Making heritage a national responsibility: the Commonwealth and the National Estate 1969-1974

Sharon Veale, Robert Freestone, Kristian Ruming

    Research output: Chapter in Book/Report/Conference proceedingConference proceeding contributionpeer-review


    The Report of the Committee of Inquiry into the National Estate published in 1974 is a symbolic highpoint of national engagement in cultural heritage and effectively paved the way for establishment of the Australian Heritage Commission and the Register of the National Estate. The events which lead up to this breakthrough are less well known. Heritage conservation entered the arena of public policy only gradually from the 1960s. At the national level, our main focus, it was championed by Tom Uren and Gough Whitlam whose vision for Australian cities and regions linked heritage to a broader Commonwealth mandate. Influential in their thinking was the American precedent of federal involvement in conservation. This paper explores the years leading up to and immediately following the 1972 Federal Election and formation of the Department of Urban and Regional Development – with its often overlooked role in heritage conservation – in 1973. In reflecting on the more recent neo-liberal dismantling of extensive national involvement in heritage conservation, we trace the rise and fall of the concept of the National Estate.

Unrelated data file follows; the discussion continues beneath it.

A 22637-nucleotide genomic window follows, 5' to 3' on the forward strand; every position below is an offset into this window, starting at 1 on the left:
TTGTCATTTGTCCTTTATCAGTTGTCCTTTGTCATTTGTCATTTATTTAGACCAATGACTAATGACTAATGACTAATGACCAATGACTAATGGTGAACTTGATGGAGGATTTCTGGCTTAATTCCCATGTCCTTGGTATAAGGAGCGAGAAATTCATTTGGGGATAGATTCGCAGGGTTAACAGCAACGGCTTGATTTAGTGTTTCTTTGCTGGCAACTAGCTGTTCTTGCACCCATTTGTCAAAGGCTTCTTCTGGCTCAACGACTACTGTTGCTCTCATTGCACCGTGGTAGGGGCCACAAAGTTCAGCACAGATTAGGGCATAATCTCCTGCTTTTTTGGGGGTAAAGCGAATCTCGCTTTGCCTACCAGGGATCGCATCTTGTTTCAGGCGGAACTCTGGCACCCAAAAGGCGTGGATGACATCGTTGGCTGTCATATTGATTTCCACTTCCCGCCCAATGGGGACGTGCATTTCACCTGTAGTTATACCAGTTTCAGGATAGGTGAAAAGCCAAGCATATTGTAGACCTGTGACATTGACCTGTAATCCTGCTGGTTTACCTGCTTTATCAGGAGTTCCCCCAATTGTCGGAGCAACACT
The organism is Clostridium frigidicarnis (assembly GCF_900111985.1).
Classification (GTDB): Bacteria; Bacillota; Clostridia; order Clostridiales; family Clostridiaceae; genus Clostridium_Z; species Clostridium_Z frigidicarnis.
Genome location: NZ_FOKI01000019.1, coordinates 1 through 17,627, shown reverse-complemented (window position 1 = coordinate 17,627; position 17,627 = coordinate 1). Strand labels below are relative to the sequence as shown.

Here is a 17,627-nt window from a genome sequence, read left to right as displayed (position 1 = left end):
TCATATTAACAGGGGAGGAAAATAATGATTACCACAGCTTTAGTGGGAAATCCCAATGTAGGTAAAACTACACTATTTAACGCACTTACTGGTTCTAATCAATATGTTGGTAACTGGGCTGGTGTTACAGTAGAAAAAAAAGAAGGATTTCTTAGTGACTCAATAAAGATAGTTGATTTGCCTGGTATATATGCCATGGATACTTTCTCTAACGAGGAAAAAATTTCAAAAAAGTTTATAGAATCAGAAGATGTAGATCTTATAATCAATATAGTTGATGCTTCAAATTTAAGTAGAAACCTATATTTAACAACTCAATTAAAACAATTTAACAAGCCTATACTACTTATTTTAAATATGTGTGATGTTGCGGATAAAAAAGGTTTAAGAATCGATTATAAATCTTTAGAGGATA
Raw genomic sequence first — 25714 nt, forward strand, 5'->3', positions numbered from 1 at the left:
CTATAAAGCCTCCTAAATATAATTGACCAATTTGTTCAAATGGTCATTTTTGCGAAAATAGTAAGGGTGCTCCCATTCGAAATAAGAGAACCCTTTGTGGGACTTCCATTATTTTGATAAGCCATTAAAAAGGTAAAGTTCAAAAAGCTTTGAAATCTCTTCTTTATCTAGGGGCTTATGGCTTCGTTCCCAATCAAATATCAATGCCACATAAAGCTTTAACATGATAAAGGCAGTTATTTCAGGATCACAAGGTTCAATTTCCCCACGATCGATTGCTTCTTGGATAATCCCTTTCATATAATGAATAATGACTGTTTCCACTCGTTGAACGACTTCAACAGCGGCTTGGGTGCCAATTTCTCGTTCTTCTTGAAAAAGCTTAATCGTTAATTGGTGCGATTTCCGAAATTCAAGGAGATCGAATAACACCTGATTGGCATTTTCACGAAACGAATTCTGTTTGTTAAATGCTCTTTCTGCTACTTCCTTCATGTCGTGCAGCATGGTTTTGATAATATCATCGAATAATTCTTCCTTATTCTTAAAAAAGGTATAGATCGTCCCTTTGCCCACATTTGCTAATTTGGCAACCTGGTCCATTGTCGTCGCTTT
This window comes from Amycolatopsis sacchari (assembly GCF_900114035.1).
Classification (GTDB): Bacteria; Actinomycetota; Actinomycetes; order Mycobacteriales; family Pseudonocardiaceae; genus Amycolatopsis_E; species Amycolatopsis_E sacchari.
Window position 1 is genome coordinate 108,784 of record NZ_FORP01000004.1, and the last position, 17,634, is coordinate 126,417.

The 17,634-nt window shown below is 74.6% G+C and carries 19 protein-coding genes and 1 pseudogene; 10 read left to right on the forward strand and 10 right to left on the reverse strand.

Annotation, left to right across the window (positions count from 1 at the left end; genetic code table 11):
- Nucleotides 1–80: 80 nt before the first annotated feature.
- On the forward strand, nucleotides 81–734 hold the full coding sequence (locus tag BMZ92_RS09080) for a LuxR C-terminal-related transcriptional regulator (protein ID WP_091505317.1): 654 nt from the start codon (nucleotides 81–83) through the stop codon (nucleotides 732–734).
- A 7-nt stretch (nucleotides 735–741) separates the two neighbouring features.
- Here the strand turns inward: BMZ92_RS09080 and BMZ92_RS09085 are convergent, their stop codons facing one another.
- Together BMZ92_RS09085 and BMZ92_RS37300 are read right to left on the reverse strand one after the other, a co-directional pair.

Original languageEnglish
    Title of host publicationUrban transformations booms, busts and other catastrophes
    Subtitle of host publicationproceedings of the 11th Australasian Urban History/​Planning History Conference
    EditorsAndrea Gaynor
    Place of PublicationPerth
    PublisherUniversity of Western Australia
    Number of pages14
    ISBN (Print)9781740522465
    Publication statusPublished - 2012
    EventAustralasian Urban History/Planning History Conference (11th : 2012) - Perth
    Duration: 5 Feb 20128 Feb 2012


    ConferenceAustralasian Urban History/Planning History Conference (11th : 2012)


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